Almonaster Avenue Bridge
|Almonaster Avenue Bridge|
View from the Danziger Bridge looking riverwards, with the large I-10 highrise bridge and the smaller Almonaster Avenue Bridge in raised position below and behind it.
|Carries||Almonaster Avenue , railroad tracks|
|Locale||New Orleans, Louisiana|
The bridge is named after Almonaster Avenue on which it is built. It is one of the first four bridges built by the Port of New Orleans and was completed in 1919 in order to provide railroad access across the Inner Harbor-Navigational Canal, locally referred to as the Industrial Canal. Besides Almonaster Bridge, two of the sister bridges at St. Claude Avenue and Seabrook, remain in service today.
The bridge also served to re-connect Old Gentilly Road, which had been severed by the construction of the Industrial Canal. (Almonaster Avenue did not exist at this point.) Old Gentilly Road was part of the Old Spanish Trail and provided the only vehicular route east out of New Orleans at the time. U.S. Route 90 was routed over the bridge from 1926 until 1932, when the original Danziger Bridge on the new Chef Menteur Highway was completed to the north.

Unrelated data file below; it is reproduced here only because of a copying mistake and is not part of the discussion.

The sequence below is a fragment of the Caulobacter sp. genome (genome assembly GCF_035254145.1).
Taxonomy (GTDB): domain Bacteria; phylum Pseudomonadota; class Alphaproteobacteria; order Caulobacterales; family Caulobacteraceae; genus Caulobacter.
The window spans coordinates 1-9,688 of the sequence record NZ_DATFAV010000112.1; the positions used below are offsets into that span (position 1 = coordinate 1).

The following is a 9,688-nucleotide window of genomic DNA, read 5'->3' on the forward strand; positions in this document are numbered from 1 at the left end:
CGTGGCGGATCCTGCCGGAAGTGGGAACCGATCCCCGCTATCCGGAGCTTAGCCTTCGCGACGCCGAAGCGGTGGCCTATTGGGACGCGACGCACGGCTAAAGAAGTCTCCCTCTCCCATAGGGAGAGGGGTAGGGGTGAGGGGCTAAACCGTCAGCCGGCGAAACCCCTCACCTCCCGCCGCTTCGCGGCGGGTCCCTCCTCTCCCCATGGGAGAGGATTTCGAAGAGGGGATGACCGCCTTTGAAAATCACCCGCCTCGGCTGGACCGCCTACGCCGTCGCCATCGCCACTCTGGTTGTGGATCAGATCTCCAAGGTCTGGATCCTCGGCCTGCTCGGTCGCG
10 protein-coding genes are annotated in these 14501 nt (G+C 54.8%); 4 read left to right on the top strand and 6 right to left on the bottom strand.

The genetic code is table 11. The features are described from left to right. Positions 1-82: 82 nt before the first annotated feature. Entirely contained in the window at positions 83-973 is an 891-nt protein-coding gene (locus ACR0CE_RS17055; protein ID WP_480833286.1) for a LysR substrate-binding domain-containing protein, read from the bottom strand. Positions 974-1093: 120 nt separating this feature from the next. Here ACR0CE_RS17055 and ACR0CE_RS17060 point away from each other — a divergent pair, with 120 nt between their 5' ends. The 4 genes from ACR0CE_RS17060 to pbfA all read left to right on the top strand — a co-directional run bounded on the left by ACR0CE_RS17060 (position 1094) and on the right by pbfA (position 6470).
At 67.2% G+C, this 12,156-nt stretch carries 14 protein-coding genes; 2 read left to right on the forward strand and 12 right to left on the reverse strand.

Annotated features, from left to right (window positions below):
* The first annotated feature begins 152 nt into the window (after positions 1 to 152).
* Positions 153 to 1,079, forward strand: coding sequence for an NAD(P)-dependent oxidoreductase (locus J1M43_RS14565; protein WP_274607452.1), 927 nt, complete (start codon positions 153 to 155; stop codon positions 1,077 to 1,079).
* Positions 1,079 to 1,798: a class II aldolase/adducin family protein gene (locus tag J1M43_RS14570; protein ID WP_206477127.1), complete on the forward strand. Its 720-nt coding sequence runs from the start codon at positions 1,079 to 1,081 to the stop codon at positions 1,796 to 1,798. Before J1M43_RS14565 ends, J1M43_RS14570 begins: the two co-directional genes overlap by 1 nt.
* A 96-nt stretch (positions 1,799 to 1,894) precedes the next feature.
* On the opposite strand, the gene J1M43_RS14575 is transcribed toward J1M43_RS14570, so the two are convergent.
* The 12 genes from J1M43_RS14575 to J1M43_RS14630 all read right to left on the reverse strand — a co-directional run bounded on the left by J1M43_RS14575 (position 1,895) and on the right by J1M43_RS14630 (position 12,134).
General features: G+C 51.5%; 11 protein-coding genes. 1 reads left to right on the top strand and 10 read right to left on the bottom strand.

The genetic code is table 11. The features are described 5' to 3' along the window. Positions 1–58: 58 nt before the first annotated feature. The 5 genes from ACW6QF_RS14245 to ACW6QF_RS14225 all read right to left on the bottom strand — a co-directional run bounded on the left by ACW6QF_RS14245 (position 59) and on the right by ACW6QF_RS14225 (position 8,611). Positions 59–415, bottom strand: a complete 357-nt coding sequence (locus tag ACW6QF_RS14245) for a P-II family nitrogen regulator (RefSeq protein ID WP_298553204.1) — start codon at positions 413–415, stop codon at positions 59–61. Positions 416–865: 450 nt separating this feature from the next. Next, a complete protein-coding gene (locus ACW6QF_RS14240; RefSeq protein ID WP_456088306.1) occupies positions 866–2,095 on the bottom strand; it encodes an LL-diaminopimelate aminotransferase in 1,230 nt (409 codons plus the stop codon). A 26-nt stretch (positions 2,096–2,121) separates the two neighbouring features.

The bridge has a horizontal clearance of 83 feet (25 m) with unlimited vertical clearance when fully retracted.
The Almonaster Bridge provides two vehicular lanes and a single railroad track crossing down the center of the span.
Since Hurricane Katrina destroyed the roadways leading up to it, the bridge now normally stays in the up position, being lowered as needed for rail traffic. The Port of New Orleans, the Regional Planning Commission, and the Louisiana Department of Transportation and Development have an ongoing feasibility study underway for replacing the bridge with a modern structure.